Critical Threats Widget

This widget displays the total number of unique critical threat types detected on your network and the number of affected users and threat detections for each threat type.

Click the settings icon ( > ) to change the default View.

  • On the Summary tab or a custom tab, the Affected users view is selected by default.

  • On the Threat Investigation tab, the Threat detections view is selected by default.

  • The widget lists critical threat types in order of severity.

  • Individual users may be affected by more than one critical threat type.

Use the Range drop-down to select the time period for the data that displays.

Figure 1. Affected Users View

The Affected users view displays the number of Important Users and Other Users affected by each threat type.

  • Click the count in the Important Users or Other Users column, and then click the affected user you want to view.

    For more information, see Security Threats for Users.

  • You can define important users or endpoints on the User/Endpoint Directory screen.

    For more information, see User or Endpoint Importance.

Figure 2. Threat Detections View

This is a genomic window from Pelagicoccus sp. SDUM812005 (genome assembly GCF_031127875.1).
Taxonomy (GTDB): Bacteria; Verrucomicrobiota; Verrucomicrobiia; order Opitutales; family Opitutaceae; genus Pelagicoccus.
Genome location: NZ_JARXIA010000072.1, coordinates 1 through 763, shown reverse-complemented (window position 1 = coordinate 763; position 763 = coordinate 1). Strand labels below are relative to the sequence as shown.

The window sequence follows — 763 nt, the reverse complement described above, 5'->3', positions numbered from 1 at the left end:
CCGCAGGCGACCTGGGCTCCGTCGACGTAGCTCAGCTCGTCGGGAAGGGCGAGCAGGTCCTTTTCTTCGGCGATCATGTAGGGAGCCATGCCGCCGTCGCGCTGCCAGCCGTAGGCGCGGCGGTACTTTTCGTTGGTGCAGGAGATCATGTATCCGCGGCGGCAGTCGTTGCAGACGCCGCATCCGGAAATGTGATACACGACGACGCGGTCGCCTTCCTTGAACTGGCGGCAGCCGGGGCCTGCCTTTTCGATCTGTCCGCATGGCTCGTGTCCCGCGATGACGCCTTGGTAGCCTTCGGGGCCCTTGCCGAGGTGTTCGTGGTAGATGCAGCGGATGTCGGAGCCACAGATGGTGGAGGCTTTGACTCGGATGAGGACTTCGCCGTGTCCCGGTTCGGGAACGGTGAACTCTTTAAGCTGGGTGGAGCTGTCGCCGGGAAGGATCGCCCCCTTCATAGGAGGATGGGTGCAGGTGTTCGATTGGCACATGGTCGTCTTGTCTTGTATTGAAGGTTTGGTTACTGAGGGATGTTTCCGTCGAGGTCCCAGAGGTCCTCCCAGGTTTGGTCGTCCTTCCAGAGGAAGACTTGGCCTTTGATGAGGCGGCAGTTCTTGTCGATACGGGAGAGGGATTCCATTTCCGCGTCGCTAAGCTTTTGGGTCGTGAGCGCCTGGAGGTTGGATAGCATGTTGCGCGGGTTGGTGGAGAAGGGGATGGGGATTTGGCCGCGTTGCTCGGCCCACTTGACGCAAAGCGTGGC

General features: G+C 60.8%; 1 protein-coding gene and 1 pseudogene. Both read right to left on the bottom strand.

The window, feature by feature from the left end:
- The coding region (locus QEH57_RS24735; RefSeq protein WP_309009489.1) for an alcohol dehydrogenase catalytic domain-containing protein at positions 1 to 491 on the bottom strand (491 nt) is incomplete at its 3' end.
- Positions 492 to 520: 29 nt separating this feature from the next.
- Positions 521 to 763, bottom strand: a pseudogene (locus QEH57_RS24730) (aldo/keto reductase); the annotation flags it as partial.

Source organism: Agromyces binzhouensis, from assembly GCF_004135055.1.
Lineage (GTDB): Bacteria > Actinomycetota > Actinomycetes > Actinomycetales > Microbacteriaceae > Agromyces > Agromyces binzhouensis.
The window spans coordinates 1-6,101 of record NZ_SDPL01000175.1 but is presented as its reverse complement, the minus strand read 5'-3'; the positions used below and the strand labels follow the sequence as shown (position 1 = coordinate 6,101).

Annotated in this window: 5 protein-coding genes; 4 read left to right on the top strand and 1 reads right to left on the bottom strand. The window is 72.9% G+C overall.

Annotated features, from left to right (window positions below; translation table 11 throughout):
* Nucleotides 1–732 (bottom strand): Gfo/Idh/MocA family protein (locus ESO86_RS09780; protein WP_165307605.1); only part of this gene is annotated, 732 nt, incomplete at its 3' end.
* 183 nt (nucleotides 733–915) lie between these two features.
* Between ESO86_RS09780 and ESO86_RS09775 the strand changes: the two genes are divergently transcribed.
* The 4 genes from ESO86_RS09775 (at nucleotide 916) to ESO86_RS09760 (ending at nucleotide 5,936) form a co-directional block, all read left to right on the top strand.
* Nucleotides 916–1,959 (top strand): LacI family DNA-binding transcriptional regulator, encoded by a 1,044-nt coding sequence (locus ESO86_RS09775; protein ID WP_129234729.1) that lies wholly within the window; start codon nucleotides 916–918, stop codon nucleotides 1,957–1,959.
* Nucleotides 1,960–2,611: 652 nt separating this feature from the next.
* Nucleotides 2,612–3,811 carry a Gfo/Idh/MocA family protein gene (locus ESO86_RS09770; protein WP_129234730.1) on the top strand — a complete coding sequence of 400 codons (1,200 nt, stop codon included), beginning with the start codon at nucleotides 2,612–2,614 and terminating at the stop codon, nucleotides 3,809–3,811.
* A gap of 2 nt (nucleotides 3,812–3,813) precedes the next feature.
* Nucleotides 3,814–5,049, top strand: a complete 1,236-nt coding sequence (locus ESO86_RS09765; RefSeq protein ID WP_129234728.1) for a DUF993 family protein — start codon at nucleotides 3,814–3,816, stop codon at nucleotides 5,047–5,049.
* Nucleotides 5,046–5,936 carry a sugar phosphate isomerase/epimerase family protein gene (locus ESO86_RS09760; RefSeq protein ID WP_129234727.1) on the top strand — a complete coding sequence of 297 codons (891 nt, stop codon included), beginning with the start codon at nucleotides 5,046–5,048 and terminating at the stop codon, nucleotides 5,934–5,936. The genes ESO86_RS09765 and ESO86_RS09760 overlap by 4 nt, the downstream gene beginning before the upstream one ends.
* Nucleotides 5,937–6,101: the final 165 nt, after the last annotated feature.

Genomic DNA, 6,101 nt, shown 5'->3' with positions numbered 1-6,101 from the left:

The Threat detections view displays the number of detections for each critical threat type.

  • Click a critical threat type to view the specific threat detections.

  • Click the hyperlink for a specific threat detection to view details about the affected users and automatically start a Root Cause Analysis to determine whether the threat has affected other endpoints on your network.

    For more information, see Affected Users.

Critical threat detections include the following threat types.

Threat Type



Malware that prevents or limits users from accessing their system unless a ransom is paid

Known Advanced Persistent Threats (APT)

Intrusions by attackers that aggressively pursue and compromise chosen targets, often conducted in campaigns—a series of failed and successful attempts over time to get deeper and deeper into a target network—and not isolated incidents

Social engineering attacks

Malware or hacker attacks that exploits a security vulnerability found in documents, such as a PDF file

Vulnerability attacks

Malware or hacker attacks that exploits a security weakness typically found in programs and operating systems

Lateral movements

Searches for directories, email, and administration servers, and other assets to map the internal structure of a network, obtain credentials to access these systems, and allow the attacker to move from system to system

Unknown threats

Suspicious objects (IP addresses, domains, file SHA-1 hash values, email messages) with the "high" risk level, as detected by Deep Discovery Inspector, endpoint security products, or other products with Virtual Analyzer

C&C callbacks

Attempts to communicate with a command-and-control (C&C) server to deliver information, receive instructions, and download other malware